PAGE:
An Open Letter to U.S. Retailers:
You wouldn't allow your employees to be intoxicated at work.
Why are you encouraging them to work while sleep-deprived?
The frank truth is that lack of sleep produces many of the same mental effects as being drunk or high, and Black Friday will be staffed by employees operating on too little sleep. The busiest retail day of the year is also the day when clerks and shoppers both are at the greatest risk of making serious judgmental errors at potentially high costs.
The factors that could lead to serious lapses in judgment include:
- Sudden shift from working during the day to working during normal sleep hours.
- Long work hours
- Difficulty in sleeping during the day
To make matters worse, many of your employees will attempt to go to sleep in the afternoon or early evening so that they get a decent amount of sleep before getting up and going to work. The human body's daily cycles and rhythms involve 6-10 hours of sleep, followed by 16-18 hrs awake. Most people find it difficult to sleep when they have been awake for less than 12 hours, thus even if the employee *tries* to go to sleep at 6 PM (to be up at midnight and at work at 2 AM) they will spend a lot of time *trying* to sleep, but not succeeding. It is a well known factor of "swing-shift" workers that it takes about a week for a worker to adjust their sleep schedules from day to night shifts (or vice-versa) [Kolla and Auger, Cleveland Clinic Journal of Medicine, October 2011, volume 78, number 10, pages 675-684].
So now your employees have disrupted sleep cycles, are working during the time of night when their body is conditioned to be asleep, and they are sleep-deprived. What does that mean for their ability to function at their job? Sleep deprivation slows reaction times, impairs memory and alters judgment. A study in primates a few years ago demonstrated that following a single night of lost sleep, critical brain areas showed reduced activity, while other brain ares have to work harder to compensate [Porrino et al., Public Library of Science - Biology, September 2005, volume 3, number 9, page e299]. When sleep deprived, it is difficult to form and use short term memory - such as ringing sales and making change. It is also difficult to make critical decisions, such as identifying shoplifters or when to allow exceptions to sale terms.
Essentially, people who are sleep deprived show many of the same impairments of a person with a legally impaired blood alcohol level even though they do not show the same physical effects [Citek at al., Journal of Forensic Science, September 2011, volume 56, number 5, pages 1170-1179]. While factories, shops and offices that normally operate evening and night shifts have employees who are accustomed to working in the dark hours of the morning, most retail employees (and shoppers) are not. Thus, not only are your employees *working* impaired, your customers are *shopping* and driving while impaired. The increase in traffic incidents and police responses on Black Friday is commonly attributed to the size of the crowds, however, the increasing trend of early opening and sleep-deprived public has to be be compounding the problem.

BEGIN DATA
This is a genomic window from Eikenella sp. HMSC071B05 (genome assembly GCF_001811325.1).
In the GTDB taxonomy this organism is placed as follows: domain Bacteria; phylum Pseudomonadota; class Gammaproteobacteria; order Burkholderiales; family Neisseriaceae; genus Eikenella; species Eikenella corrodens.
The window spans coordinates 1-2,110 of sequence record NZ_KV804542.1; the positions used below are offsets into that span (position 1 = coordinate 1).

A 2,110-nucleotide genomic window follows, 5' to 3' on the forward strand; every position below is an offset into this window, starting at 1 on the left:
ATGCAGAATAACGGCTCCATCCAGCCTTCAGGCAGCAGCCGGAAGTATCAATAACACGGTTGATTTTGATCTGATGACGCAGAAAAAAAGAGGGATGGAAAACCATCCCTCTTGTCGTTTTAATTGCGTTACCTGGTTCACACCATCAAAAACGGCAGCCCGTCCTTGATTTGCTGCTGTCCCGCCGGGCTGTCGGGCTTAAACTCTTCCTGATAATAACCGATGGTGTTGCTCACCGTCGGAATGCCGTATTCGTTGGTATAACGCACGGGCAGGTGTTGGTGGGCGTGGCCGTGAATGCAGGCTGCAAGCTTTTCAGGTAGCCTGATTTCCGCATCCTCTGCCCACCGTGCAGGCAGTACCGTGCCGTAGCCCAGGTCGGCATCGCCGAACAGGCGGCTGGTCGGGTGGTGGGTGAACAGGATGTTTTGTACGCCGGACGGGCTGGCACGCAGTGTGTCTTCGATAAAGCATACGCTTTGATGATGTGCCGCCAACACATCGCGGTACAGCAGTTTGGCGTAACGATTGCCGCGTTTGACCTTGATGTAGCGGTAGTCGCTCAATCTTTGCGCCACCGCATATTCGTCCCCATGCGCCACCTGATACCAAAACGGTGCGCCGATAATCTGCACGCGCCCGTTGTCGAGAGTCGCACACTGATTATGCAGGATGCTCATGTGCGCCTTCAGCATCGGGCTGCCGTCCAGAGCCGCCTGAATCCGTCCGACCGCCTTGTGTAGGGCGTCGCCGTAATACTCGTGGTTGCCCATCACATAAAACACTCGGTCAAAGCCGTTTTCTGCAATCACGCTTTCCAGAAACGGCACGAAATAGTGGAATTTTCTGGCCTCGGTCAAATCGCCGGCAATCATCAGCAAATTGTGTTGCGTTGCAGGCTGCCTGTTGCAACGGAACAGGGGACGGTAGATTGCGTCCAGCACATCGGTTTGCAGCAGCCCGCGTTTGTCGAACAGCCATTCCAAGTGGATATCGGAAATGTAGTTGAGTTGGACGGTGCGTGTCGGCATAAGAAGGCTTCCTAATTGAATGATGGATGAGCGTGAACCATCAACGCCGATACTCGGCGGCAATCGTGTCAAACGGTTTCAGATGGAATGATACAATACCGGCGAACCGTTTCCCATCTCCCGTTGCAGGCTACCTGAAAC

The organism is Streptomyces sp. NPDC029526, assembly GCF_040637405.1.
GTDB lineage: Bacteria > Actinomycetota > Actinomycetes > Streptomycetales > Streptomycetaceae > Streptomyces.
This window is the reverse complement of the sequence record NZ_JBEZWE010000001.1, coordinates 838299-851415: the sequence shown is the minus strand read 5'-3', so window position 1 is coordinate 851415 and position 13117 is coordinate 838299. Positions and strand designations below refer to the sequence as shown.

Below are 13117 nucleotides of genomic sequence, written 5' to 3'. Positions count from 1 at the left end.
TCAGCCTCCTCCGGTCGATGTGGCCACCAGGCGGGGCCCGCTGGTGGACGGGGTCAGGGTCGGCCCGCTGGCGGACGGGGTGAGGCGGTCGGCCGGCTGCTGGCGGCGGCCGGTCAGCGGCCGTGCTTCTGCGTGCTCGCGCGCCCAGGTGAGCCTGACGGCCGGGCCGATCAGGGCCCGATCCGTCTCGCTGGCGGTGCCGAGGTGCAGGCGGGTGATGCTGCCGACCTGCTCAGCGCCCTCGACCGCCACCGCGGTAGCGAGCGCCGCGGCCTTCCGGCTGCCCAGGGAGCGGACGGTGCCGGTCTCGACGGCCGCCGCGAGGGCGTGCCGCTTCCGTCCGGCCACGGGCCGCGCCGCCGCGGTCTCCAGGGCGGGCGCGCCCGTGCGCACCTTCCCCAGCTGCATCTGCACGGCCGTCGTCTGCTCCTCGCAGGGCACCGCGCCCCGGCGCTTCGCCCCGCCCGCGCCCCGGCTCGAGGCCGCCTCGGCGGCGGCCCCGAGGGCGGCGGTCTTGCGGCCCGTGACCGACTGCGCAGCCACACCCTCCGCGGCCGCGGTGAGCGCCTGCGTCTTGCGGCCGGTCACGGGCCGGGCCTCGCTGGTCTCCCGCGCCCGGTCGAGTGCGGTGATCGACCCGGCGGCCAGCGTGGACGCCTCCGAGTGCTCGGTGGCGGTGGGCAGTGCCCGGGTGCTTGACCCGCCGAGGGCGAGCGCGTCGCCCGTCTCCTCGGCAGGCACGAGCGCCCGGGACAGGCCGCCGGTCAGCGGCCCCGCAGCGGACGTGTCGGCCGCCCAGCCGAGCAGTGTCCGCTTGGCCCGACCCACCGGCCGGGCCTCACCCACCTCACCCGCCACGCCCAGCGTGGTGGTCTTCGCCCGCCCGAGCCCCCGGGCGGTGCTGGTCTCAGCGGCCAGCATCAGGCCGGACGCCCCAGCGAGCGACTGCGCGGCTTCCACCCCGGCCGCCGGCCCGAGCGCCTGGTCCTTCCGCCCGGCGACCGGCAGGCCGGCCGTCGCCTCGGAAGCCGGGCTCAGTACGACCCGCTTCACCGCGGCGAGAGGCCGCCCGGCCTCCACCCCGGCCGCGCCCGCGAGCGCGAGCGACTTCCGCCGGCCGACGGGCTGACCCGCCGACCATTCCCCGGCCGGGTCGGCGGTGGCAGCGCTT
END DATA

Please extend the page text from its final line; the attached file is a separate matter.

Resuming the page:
Finally, the trend of increasingly early opening is robbing your employees of the very holiday and family time that is provided by closing businesses on Thanksgiving day. In order to *attempt* the sleep necessary to be at work at midnight or 4 AM, your employees have to shut their families out and attempt to sleep or nap during the afternoon or early evening hours. As described above, they may make the effort, but the likelihood of success is low.
It is a nice sentiment to close your business to allow employees to be at home with their families, but it all rings hollow when you steal the time back in order to be the first store open the next day - particularly with employees who are working while impaired..
This is not a rant against retail or capitalism. For many years I shopped on Black Friday because it was the only time to shop *for* the kids, *without* the kids. I understand that retailers are depending on increased volume of sales at discounted prices in these economic times. From personal experience I know that Black Friday crowds mean that most shoppers will be able to visit only one or two store, thus early opening is an incentive to get shoppers in your store *first*.
My wife works in retail - operations support - and will be busy from 1:30 AM onward fixing the problems that are guaranteed to occur on Black Friday. Thus, I *will* be out in the early hours of Black Friday driving my wife to work to ensure that she arrives safely - but then, I have already adjusted my sleep schedule to be able to function appropriately after midnight, a luxury not afforded to employees working day-light shifts on any other day.
Please understand that this is a reasoned appeal, backed by scientific evidence, to reverse a trend that *encourages* Americans to work, shop, drive and make decisions under conditions that impair all of those functions. We may *not* be able to reverse the trend, but at the very least I hope that by understanding these effects we will be better informed if/when incidents occur due to sleep deprivation.